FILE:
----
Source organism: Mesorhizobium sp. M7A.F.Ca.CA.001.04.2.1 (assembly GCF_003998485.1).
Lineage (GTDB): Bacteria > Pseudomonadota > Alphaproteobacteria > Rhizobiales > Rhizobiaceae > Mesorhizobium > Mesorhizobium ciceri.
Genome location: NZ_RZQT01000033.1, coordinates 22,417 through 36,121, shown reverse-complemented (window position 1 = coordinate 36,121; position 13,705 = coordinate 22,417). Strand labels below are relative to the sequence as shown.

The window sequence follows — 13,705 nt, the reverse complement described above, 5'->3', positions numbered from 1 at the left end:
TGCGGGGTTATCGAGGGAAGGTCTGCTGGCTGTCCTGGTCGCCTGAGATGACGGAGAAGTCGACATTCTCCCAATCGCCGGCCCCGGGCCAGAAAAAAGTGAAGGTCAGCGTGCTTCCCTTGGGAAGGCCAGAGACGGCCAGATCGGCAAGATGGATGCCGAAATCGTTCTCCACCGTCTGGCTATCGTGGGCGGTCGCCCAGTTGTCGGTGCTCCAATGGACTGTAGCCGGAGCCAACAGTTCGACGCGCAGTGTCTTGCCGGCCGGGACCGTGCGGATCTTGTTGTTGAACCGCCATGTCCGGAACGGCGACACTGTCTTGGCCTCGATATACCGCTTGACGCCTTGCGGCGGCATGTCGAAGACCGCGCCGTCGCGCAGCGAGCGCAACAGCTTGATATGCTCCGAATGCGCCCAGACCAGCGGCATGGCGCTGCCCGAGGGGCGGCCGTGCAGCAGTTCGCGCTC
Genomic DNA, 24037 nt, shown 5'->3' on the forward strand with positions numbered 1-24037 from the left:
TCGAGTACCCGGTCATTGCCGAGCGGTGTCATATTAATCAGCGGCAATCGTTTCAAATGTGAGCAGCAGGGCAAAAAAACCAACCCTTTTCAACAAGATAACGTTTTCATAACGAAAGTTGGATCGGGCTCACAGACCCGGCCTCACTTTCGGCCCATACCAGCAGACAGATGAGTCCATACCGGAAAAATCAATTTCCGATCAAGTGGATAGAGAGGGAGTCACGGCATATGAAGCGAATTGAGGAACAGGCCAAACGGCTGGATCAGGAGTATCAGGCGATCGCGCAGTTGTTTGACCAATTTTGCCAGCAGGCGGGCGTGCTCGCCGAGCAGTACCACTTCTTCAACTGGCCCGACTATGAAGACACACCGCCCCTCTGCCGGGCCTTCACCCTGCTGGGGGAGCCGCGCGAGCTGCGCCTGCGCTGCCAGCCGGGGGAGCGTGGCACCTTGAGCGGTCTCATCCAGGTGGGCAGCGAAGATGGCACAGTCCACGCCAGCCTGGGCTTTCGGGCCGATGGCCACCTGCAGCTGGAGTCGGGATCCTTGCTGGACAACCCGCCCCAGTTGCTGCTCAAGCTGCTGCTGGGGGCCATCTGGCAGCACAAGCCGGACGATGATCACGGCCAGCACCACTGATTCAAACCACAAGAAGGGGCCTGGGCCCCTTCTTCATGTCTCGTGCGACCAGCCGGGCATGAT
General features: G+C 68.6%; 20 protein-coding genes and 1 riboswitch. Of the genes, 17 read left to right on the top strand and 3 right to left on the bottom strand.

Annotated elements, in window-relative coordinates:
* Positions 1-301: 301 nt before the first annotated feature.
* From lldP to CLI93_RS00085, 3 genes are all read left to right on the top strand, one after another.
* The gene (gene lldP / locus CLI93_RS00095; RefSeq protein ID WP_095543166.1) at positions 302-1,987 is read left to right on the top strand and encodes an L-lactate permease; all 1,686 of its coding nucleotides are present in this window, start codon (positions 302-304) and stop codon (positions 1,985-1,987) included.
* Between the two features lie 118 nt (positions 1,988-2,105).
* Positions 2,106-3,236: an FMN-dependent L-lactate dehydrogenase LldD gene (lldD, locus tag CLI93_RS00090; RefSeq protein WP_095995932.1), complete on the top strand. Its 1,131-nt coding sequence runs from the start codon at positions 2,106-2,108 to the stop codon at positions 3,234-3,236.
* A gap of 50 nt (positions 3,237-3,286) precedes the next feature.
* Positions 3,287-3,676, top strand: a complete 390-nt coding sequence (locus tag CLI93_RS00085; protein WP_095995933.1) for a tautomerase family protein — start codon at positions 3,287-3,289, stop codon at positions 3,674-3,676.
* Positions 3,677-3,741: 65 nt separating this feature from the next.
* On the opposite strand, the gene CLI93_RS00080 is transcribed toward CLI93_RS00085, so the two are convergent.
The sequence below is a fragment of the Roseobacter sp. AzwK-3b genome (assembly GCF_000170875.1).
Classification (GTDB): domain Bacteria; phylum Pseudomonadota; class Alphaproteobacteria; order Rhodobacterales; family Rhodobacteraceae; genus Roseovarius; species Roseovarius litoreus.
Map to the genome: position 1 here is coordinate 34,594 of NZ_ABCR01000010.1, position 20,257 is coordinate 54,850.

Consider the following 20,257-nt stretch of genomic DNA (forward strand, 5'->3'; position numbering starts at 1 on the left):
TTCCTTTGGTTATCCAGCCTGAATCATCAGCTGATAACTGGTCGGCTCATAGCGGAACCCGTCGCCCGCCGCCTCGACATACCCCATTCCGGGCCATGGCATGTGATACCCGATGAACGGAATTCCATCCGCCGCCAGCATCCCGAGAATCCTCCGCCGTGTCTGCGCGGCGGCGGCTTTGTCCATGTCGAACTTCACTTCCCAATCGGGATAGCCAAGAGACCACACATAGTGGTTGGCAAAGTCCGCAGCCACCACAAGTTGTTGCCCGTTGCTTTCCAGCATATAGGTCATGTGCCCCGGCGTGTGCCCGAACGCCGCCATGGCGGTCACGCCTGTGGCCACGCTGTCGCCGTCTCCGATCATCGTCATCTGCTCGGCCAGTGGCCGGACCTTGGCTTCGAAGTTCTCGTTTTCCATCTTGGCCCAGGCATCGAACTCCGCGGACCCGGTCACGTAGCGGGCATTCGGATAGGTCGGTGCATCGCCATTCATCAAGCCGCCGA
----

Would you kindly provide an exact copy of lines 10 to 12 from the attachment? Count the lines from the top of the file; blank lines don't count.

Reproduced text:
* Positions 1-301: 301 nt before the first annotated feature.
* From lldP to CLI93_RS00085, 3 genes are all read left to right on the top strand, one after another.
* The gene (gene lldP / locus CLI93_RS00095; RefSeq protein ID WP_095543166.1) at positions 302-1,987 is read left to right on the top strand and encodes an L-lactate permease; all 1,686 of its coding nucleotides are present in this window, start codon (positions 302-304) and stop codon (positions 1,985-1,987) included.